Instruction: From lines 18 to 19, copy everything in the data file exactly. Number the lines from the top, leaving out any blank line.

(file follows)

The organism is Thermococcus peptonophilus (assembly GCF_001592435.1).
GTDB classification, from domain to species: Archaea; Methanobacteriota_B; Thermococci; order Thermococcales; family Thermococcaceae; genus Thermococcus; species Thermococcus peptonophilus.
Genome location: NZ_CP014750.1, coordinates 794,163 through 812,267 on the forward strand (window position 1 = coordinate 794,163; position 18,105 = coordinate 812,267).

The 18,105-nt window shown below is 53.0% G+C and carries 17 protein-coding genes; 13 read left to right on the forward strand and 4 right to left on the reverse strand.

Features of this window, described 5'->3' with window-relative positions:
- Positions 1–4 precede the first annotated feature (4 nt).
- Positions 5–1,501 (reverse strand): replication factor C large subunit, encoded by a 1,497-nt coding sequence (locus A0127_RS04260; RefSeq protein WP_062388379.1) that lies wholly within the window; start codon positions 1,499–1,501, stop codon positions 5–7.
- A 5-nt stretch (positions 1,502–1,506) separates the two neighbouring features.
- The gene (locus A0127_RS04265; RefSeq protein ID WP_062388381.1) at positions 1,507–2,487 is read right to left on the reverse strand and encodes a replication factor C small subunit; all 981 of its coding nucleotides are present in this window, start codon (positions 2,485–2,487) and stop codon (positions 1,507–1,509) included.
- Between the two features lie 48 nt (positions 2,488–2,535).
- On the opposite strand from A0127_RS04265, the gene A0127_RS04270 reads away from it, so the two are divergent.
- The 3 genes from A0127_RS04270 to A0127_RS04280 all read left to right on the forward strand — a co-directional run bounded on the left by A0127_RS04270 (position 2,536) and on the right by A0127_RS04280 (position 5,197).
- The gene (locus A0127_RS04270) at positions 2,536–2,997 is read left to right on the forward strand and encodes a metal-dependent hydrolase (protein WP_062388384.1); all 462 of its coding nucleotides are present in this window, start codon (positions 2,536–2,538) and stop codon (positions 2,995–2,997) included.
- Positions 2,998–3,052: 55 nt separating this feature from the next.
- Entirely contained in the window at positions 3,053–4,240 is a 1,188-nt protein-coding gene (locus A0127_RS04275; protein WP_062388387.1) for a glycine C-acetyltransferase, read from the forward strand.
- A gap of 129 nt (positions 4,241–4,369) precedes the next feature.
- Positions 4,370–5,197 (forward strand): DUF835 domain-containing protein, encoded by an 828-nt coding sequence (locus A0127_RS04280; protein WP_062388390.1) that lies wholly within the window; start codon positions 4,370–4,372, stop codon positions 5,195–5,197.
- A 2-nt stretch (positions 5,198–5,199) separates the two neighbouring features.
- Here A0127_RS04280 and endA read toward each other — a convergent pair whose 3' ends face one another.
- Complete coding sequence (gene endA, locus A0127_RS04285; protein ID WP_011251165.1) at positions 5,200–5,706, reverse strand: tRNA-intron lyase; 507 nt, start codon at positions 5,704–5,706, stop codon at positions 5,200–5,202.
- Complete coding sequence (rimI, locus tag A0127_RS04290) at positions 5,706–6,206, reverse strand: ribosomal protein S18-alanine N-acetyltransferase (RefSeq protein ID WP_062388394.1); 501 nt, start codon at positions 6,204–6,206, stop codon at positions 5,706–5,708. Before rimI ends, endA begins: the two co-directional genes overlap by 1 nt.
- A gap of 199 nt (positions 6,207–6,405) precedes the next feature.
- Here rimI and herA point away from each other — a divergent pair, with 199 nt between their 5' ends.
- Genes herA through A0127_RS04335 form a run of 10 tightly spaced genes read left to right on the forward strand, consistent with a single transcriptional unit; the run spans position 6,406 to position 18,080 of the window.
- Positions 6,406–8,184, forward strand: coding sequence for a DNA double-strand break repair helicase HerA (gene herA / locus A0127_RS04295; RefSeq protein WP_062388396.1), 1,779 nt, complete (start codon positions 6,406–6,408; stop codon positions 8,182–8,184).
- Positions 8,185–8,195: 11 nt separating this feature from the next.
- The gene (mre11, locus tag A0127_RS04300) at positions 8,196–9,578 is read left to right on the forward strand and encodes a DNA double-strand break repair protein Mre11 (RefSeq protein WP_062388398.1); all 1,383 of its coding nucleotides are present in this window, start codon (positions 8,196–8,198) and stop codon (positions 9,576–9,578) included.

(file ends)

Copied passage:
- A 2-nt stretch (positions 5,198–5,199) separates the two neighbouring features.
- Here A0127_RS04280 and endA read toward each other — a convergent pair whose 3' ends face one another.